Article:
The problem isn’t that capitalists foreclose the notion of worker-owned enterprise. Far from it! Most of us have participated in that, in some fashion. I was a worker-owned enterprise for many years. Rather, it is that socialists want to exclude all the many other ways of structuring a business. These restrictions require a significant regulatory apparatus, to ensure that businesses find no way around them, and if effectively enforced, will put a large damper on economic progress. The magnitude of the regulatory apparatus will be such that a worker-owned enteprise in a nation where nothing else is allowed will yield the workers far less control than in a capitalism where other opportunities are open to them. I wouldn’t be surprised if some workers in such a system feel more that the regulatory apparatus owns the enterprise, and the enterprise owns the worker. No doubt, the few who still believe in socialism as a system never yet tried, rather than one that was tried many times, will insist that that was not the course it followed. Or that that course was due to poor leadership.

  47. #47 Torbjörn Larsson
    July 31, 2006

    Russell,

    It seems the need for regulations is misused by socialists. I’m also curious about how large need there is, being naive about economy and economical theory.

    For example, restricting or prohibiting monopolies allows for a better market situation. Now, it seems to me every market run the risk of having monopolies. Is this a specific pathology of what you call “essentially a genetic algorithm for evolving business processes”? Or is the regulation unnecessary, for example by being too sensitive to bad markets, which furthermore perhaps may deterministically (complacent monopoly) or statistically (competition) correct themselves in time?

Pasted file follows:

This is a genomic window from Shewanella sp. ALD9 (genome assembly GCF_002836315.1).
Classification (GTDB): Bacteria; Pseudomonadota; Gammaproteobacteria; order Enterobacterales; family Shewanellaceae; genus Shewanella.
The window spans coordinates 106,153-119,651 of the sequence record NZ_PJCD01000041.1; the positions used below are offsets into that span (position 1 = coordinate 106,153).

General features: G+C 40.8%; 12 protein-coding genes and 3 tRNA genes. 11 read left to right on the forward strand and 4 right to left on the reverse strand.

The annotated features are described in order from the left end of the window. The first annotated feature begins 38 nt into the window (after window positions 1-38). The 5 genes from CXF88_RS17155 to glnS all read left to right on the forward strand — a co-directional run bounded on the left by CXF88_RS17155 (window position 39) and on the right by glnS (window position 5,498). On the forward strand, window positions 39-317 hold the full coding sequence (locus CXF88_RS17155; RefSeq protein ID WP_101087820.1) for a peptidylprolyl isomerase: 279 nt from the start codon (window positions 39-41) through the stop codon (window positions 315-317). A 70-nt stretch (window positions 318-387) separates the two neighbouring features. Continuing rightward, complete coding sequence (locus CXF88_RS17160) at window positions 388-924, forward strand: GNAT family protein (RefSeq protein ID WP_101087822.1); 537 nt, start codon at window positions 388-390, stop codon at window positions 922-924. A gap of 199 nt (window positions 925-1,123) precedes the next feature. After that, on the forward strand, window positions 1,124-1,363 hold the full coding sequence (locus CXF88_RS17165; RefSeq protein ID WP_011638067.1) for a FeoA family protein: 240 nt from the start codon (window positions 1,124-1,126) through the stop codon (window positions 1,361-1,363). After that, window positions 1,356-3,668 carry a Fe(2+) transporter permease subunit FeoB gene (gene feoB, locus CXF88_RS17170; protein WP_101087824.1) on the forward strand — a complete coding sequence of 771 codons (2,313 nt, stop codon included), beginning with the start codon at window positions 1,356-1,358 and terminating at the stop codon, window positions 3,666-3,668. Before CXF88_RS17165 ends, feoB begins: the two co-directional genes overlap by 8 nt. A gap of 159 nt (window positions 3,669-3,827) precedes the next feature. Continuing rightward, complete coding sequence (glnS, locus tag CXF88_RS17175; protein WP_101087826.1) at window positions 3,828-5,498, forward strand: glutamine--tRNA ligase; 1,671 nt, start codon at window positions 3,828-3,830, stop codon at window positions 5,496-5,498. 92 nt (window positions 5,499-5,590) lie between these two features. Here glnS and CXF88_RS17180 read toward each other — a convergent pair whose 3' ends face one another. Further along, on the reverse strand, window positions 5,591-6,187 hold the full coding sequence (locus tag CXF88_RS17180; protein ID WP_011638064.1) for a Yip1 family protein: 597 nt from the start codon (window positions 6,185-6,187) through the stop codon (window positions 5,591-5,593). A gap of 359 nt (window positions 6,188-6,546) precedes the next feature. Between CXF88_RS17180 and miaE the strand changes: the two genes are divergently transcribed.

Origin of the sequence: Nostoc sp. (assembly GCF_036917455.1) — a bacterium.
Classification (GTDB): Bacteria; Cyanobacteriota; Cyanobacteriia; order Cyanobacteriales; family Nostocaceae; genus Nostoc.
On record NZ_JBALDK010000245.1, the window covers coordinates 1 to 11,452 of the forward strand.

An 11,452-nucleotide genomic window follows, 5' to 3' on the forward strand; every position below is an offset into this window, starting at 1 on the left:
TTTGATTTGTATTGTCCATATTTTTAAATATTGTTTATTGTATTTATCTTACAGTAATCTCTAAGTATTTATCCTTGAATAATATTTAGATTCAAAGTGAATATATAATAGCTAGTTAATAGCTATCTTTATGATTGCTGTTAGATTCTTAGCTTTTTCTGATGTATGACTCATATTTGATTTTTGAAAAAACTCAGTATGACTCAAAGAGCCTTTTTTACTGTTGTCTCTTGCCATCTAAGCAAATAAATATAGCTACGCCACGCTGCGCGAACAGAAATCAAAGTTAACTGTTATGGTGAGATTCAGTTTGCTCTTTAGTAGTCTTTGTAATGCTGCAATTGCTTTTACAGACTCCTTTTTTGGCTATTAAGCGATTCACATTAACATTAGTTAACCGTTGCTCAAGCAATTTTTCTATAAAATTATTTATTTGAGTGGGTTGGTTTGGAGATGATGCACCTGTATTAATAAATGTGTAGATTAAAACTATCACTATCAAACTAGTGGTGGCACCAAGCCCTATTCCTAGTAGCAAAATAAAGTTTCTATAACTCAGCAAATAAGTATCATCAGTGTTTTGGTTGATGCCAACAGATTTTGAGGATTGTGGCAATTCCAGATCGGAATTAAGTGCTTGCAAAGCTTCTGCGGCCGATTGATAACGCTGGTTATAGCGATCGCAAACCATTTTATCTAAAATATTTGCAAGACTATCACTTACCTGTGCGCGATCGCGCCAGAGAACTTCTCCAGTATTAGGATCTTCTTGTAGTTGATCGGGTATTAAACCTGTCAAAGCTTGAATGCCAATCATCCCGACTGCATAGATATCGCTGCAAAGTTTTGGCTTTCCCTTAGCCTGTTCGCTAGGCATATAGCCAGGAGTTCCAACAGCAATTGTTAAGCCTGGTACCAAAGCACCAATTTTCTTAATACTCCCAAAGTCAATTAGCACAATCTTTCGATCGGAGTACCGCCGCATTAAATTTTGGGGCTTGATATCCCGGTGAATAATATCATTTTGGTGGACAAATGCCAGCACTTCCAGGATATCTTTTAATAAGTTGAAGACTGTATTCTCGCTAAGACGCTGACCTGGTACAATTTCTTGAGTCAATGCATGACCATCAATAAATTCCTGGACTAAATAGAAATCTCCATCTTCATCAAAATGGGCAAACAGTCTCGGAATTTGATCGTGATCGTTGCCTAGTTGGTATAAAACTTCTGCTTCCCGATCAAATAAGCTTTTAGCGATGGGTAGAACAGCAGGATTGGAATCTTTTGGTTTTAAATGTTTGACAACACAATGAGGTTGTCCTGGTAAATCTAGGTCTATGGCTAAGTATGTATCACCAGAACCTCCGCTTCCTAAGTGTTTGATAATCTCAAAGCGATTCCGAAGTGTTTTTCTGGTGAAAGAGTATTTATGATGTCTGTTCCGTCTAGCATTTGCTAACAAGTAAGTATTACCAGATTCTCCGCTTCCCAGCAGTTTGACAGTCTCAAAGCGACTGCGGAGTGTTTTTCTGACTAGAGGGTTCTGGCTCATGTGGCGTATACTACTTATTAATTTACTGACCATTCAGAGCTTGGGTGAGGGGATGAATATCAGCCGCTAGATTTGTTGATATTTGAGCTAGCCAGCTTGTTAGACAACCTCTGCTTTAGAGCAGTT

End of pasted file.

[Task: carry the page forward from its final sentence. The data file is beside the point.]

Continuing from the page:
48. #48 Keith Douglas
    July 31, 2006

    It is true that many small businesses of various kinds are worker owned. But I specified production for a reason: here is where there is substantially less. Most worker owned businesses of the sort you described are service or retail. You are also importing many notions that need not occur, either – this is what I mean about people not thinking things through too much. For example, you assume economic growth, too.

  49. #49 Russell
    July 31, 2006

    Keith Douglas writes, “you assume economic growth, too.”

    Not at all. In fact, I explicitly point out that the kind of restrictions that socialism requires would dampen or destroy economic growth. Economic growth is not a given.

    As a liberal, I view economic growth as desirable. I would like to see our children to have better lives, for knowledge to increase, for technological progress to continue, for computers and communications to get smaller, faster, and cheaper, for nanotechnology to become commonplace, in short, for the economy to grow. But I recognize that that growth is not guaranteed. It is a function of the choices we make, and bad decisions — and especially a turn to socialism — are quite capable of putting us on a downward spiral. (Let me be clear, for anyone dropping into the end of this thread, that we are discussing socialism as an alternative to a capitalist economy, not social democrat policies implemented on top of a capitalist economy.)

  50. #50 quork
    July 31, 2006

    Ideal Gas Law Repealed


    Bourque, an engineer, said he has seen a 1 to 1.5 mile-per-gallon increase since he began filling his tires with nitrogen, which is touted as maintaining tire pressure longer and resisting heat buildup on hot summer days.

    For Bourque, his tire pressure remains constant — 40 pounds for his fully loaded truck — even on hot days when tire pressure normally fluctuates.

    I suppose there might be some benefit to filling tires with pure N2 instead of air, but I don’t think that elimination of heat-induced pressure rise is one of them. PV=nRT, or something like that.

  51. #51 quork
    July 31, 2006

    Conger cuddling cancelled

    LONDON (Reuters) – An English fishing town has banned the sport of conger cuddling after an animal activist complained.
    .
    The tradition, once described as the most fun a person could have with a dead fish, involves one team trying to hit another with a conger eel tied to a rope.

    But the sport has now been banned after an animal rights activist complained that it was “disrespectful” to dead fish and threatened to campaign against the event.